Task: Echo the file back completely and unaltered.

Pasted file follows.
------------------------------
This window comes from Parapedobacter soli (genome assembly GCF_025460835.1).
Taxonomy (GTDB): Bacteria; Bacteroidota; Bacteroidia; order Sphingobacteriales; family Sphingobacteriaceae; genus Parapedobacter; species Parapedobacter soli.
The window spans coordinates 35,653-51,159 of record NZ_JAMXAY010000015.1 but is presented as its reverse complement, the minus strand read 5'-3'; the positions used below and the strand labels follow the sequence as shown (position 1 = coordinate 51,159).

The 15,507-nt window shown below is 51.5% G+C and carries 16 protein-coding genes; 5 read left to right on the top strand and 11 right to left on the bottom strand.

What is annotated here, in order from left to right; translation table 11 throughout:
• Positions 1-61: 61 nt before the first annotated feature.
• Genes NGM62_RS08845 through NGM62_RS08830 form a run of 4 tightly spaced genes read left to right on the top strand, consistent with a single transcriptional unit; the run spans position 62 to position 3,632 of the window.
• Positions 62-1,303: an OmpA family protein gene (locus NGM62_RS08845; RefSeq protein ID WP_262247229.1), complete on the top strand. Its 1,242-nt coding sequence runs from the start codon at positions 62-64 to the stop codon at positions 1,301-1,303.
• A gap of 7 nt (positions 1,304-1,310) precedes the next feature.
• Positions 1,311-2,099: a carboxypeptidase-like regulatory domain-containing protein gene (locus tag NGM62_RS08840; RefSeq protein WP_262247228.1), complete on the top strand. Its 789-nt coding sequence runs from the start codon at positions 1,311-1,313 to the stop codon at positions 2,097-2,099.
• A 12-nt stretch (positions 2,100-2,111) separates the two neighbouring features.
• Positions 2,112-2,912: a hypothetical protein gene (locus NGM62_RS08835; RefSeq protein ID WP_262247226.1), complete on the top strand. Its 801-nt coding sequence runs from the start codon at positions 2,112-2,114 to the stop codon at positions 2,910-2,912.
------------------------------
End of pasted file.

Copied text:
This window comes from Parapedobacter soli (genome assembly GCF_025460835.1).
Taxonomy (GTDB): Bacteria; Bacteroidota; Bacteroidia; order Sphingobacteriales; family Sphingobacteriaceae; genus Parapedobacter; species Parapedobacter soli.
The window spans coordinates 35,653-51,159 of record NZ_JAMXAY010000015.1 but is presented as its reverse complement, the minus strand read 5'-3'; the positions used below and the strand labels follow the sequence as shown (position 1 = coordinate 51,159).

The 15,507-nt window shown below is 51.5% G+C and carries 16 protein-coding genes; 5 read left to right on the top strand and 11 right to left on the bottom strand.

What is annotated here, in order from left to right; translation table 11 throughout:
• Positions 1-61: 61 nt before the first annotated feature.
• Genes NGM62_RS08845 through NGM62_RS08830 form a run of 4 tightly spaced genes read left to right on the top strand, consistent with a single transcriptional unit; the run spans position 62 to position 3,632 of the window.
• Positions 62-1,303: an OmpA family protein gene (locus NGM62_RS08845; RefSeq protein ID WP_262247229.1), complete on the top strand. Its 1,242-nt coding sequence runs from the start codon at positions 62-64 to the stop codon at positions 1,301-1,303.
• A gap of 7 nt (positions 1,304-1,310) precedes the next feature.
• Positions 1,311-2,099: a carboxypeptidase-like regulatory domain-containing protein gene (locus tag NGM62_RS08840; RefSeq protein WP_262247228.1), complete on the top strand. Its 789-nt coding sequence runs from the start codon at positions 1,311-1,313 to the stop codon at positions 2,097-2,099.
• A 12-nt stretch (positions 2,100-2,111) separates the two neighbouring features.
• Positions 2,112-2,912: a hypothetical protein gene (locus NGM62_RS08835; RefSeq protein ID WP_262247226.1), complete on the top strand. Its 801-nt coding sequence runs from the start codon at positions 2,112-2,114 to the stop codon at positions 2,910-2,912.